House Republicans probably came to this conclusion on their own yesterday, but Donald Trump made the point plain anyway. As GOP leadership pushed off a vote on immigration reform into next week, the president told them not to bother at all:
It’s not as though they need much discouragement. The immigration-reform effort looked like a trainwreck in very slow motion at close of business yesterday anyway:
House leaders abruptly postponed a vote Thursday on a broad immigration bill intended to unite GOP moderates and conservatives, acknowledging they lack the votes to pass the measure despite a growing uproar over separating migrant families at the border.
A fractious GOP conference and President Trump’s equivocations hamstrung leadership as they tried to rally support for their Republicans-only bills. The vote was delayed until next week on the bill that would provide $25 billion for Trump’s long-sought border wall, offer a pathway to citizenship to young undocumented immigrants and keep migrant families together in detention centers.
In fact, it’s gotten so bad that they’re going back to the drawing board to come up with a compromise of a compromise. At that point, Trump still seemed to be on board:
In a last-ditch effort, Trump called Judiciary Committee Chairman Bob Goodlatte (R-Va.) late Thursday and said he backed the broad bill. Goodlatte delivered the president’s message in a rushed, closed-door GOP meeting, but it did little to persuade opponents.
Key negotiators left the meeting more than an hour later and told reporters they would spend the coming days exploring whether they could find a way to add two elements of the hard-line bill — one requiring employers to screen workers for legal status using a federal database, another dealing with visas for agricultural workers — to the compromise in a bid to win more conservative votes.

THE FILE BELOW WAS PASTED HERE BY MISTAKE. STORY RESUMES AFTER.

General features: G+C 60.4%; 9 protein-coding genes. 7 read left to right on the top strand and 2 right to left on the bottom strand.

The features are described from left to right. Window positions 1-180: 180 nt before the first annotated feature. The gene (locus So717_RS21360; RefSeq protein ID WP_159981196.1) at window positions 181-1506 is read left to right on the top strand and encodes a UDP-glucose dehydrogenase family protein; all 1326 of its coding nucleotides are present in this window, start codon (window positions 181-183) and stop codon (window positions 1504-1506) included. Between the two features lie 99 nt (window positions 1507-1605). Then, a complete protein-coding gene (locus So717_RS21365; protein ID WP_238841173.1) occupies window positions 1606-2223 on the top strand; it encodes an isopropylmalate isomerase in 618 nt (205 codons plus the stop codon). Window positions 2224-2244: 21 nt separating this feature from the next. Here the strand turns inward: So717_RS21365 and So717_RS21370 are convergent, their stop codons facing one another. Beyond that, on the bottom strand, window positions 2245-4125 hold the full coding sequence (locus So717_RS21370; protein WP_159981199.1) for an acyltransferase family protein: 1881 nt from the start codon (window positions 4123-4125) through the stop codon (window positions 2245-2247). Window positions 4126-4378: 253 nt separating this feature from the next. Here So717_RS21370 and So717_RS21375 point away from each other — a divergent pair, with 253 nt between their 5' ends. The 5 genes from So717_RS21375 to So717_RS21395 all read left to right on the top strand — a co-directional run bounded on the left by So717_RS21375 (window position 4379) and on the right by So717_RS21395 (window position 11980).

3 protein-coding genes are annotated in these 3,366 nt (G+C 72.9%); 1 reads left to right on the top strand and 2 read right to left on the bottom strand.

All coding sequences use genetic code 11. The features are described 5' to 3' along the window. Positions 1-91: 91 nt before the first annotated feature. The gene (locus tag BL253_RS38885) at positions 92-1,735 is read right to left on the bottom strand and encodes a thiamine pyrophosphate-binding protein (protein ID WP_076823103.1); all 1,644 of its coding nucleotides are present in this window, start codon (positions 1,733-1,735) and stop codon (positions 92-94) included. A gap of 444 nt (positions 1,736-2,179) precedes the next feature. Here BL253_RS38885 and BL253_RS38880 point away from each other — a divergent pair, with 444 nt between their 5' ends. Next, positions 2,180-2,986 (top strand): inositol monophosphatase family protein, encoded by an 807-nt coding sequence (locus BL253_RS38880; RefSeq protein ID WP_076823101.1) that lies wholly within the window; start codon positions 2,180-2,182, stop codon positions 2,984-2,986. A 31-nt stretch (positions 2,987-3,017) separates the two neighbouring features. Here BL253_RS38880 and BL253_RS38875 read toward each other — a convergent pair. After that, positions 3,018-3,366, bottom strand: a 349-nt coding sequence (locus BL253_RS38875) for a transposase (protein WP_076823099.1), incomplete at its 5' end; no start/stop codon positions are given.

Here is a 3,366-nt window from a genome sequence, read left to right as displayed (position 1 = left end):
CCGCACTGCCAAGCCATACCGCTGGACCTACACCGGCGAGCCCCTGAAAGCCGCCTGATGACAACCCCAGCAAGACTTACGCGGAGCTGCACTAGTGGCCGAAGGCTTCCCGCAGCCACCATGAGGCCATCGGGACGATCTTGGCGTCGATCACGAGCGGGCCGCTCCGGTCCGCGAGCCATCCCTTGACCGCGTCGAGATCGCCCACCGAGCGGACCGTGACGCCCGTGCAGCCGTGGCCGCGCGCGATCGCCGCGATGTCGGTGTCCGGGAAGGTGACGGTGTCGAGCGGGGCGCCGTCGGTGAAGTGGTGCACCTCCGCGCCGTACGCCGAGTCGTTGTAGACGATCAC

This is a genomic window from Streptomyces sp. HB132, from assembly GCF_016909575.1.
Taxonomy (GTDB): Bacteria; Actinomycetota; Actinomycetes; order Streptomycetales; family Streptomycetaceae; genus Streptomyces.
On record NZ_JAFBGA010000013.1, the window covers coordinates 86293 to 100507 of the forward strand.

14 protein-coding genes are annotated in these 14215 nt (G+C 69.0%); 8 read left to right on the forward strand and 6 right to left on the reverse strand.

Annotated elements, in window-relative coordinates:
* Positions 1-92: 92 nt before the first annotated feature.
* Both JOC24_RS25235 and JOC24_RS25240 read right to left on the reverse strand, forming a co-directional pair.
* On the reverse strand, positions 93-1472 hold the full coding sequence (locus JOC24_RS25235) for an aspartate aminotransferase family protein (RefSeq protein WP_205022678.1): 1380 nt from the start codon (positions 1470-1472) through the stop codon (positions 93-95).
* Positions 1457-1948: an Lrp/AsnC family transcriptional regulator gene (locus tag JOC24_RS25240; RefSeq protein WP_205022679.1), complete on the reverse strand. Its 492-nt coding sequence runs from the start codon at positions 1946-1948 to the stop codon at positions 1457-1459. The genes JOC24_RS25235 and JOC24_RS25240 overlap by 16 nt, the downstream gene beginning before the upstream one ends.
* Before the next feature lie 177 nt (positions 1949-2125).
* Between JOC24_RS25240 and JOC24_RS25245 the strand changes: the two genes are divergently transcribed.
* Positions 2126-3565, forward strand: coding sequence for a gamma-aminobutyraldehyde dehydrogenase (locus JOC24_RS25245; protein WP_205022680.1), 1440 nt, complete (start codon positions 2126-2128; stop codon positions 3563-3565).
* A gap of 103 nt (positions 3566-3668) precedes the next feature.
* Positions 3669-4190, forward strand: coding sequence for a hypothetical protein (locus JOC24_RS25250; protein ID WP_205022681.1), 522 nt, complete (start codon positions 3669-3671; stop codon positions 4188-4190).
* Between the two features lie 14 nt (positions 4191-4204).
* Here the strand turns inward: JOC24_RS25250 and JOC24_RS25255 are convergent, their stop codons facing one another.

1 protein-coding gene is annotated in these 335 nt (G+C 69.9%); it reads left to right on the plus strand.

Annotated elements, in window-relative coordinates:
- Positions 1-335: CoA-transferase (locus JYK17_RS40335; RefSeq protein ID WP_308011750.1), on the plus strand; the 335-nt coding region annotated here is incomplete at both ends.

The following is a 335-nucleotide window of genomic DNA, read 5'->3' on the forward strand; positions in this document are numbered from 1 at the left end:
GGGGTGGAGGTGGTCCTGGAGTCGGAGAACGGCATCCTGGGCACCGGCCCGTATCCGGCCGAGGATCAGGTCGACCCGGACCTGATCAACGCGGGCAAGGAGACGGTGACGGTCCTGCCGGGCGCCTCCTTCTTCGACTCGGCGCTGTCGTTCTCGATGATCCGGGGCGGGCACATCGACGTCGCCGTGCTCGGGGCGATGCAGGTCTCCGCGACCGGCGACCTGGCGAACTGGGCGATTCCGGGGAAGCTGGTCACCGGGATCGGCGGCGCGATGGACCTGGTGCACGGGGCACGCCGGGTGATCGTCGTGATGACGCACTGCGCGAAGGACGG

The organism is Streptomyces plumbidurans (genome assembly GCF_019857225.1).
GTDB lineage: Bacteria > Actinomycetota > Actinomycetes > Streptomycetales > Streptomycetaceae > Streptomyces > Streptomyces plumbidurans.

The problem, as Trump himself noted yesterday, isn’t the House — although they’re certainly not having much luck in reaching an agreement amongst themselves. The real problem will come if/when the House passes a bill and sends it to the Senate. There isn’t much appetite for broad or even moderately comprehensive immigration reform in the upper chamber. Ted Cruz called the whole effort “idiocy” in a midterm election season, arguing that they’d be better off narrowly focusing on the family-separation issue instead. (I’ll have more on that in a later post.)
Trump blew off steam about the filibuster again yesterday in response to this standoff, but Cruz’ remarks and the lack of cohesion between House Republicans negates that case. Even a somewhat modest tradeoff as presented in Paul Ryan’s “compromise” bill couldn’t make it out of the House. It’s tough to see where a comprehensive immigration package would get 50 votes, let alone 60, in the Senate. Republicans can roll the dice and hope they keep control of the House after the midterms, but it’s getting very clear that House Republicans aren’t going to roll the dice on pointless exercises while the Senate can’t even muster a simple majority to back them up.
In this case, Trump’s correct. It’s better to narrowly focus on fixing the outcomes of tough border enforcement for now, which should have been the focus last year to prepare for the zero-tolerance policy.